Women and ultra-endurance events

rivers

How far can I go?
Location
Bristol

Floating Bombus

Well-Known Member
There's a small but keen and growing community of women involved in that end of cycling in Bristol, including at least one TCR entrant (last year) and 3 out of the only 4 women who finished the last Mille Cymru. No less a figure than Emily Chappell was also considering a move to Bristol, though I'm not sure what happened with that. You could check out Audax Club Bristol for like-minded women.

Edit: I shouldn't assume that just cos you're interested in ultra-endurance cycling, you'll know who Emily Chappell is. She's a member of the Adventure Syndicate http://theadventuresyndicate.com/emily-chappell ex-London courier and I believe was 4th(?) overall in TCR in ~2016.
 
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ColinJ

Puzzle game developer
BBC article said:
In 2017, American ultra-marathon runner Courtney Dauwalter won the 238-mile MOAB race in under 58 hours. She did this on just 21 minutes sleep.

In a separate 100 mile ultra-endurance race, she ran the final 12 miles in total blindness. It took five hours for her sight to completely return.

She told Trail Runner that she continued running, falling many times and finished the race with a bleeding gash on her head.
:eek:

It looks like women may come to dominate ultra-long events the way that men dominate shorter ones. That suggests that there must be a range of endurance events where no gender has an inbuilt advantage - interesting!
 

Heltor Chasca

Out-riding the Black Dog
Another +1 for Audax Club Bristol. ACB is particularly acknowledged for its inclusive take on cycling. Some of our best riders are female.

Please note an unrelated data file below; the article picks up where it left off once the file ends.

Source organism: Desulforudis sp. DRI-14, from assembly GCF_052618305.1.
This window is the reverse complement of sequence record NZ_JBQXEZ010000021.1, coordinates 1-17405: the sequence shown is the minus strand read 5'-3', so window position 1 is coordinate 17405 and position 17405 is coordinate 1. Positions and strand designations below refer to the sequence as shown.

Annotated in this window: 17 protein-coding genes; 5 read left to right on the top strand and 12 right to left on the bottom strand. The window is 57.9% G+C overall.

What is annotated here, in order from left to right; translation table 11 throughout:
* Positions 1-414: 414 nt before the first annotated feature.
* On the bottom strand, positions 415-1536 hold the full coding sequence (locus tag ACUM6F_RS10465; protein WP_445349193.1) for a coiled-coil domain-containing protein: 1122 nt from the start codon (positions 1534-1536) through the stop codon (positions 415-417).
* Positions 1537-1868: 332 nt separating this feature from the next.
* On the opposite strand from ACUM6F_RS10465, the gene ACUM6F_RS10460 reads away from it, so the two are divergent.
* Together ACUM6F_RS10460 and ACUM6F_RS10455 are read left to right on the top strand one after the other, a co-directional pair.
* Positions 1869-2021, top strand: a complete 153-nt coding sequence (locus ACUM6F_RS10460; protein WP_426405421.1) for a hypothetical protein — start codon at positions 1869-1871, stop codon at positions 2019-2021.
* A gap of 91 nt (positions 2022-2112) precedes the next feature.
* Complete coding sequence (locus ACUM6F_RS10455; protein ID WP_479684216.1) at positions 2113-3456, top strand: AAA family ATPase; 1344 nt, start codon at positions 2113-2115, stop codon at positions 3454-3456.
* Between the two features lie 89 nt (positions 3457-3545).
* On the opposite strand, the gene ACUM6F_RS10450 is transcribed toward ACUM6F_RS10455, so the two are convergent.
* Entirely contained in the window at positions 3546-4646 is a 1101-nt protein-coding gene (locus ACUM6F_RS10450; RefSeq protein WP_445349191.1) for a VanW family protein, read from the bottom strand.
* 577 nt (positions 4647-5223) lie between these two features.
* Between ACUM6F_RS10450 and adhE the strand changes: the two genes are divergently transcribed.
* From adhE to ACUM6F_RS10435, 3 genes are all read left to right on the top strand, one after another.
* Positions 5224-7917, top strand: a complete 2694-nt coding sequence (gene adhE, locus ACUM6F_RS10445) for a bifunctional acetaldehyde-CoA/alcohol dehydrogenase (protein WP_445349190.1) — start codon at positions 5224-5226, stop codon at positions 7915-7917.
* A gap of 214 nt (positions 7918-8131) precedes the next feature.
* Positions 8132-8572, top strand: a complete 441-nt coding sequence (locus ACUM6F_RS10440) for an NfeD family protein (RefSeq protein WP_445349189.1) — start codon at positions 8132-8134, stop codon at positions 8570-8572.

They ride on Wednesday nights and there’s always an event to do almost every weekend. And of course DIYs.

Follow on Twitter and Strava for a heads up on the Wednesday rides. The AUK site has all the calendar events listed. I’m not on FB, but I think they have one too. And when you become a member (free, you just need to join AUK) you can get all the drivel you ever need on WhatsApp.

Also page @Cranky Knee Girl for further affirmation.

And a few of the ladies will be wearing their ACB colours on PBP.
 
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YukonBoy

The Monch
Location
Inside my skull
Yes Audax is nice ultra endurance without the racing side. No one cares what time you complete it in. I find it really refreshing. As many will testify it is far more than just about your fitness on the bike and what average speed you can manage over, say, 5 hours.
 

ColinJ

Puzzle game developer
I would love to watch some mega-tough events where women are beating men!

Even on non-ultra events I have seen men struggling to accept that a woman is beating them. I've done rides abroad with male riders of average ability, and some VERY fit female riders. I am happy to accept my place towards the bottom of the pecking order so I find it amusing to watch men turning themselves inside out, desperately trying not to be beaten by a clearly superior rider who just happens to be a woman! :laugh:
 

Floating Bombus

Well-Known Member
Female endurance athletes also have a metabolic edge, by deriving more of their energy from fat, compared with males, when performing moderate-intensity aerobic exercise. This is a distinct advantage in longer events, because fat is a slower-burning fuel than carbohydrates. While men must consume calories hourly, if not more frequently—an action that itself requires more energy than simply metabolizing available fat—women can keep trucking along.
This is precisely the advantage cited by a female friend I was riding with last weekend. She's looking forward to her first PBP, she won't set the road on fire but she'll just keep on rolling.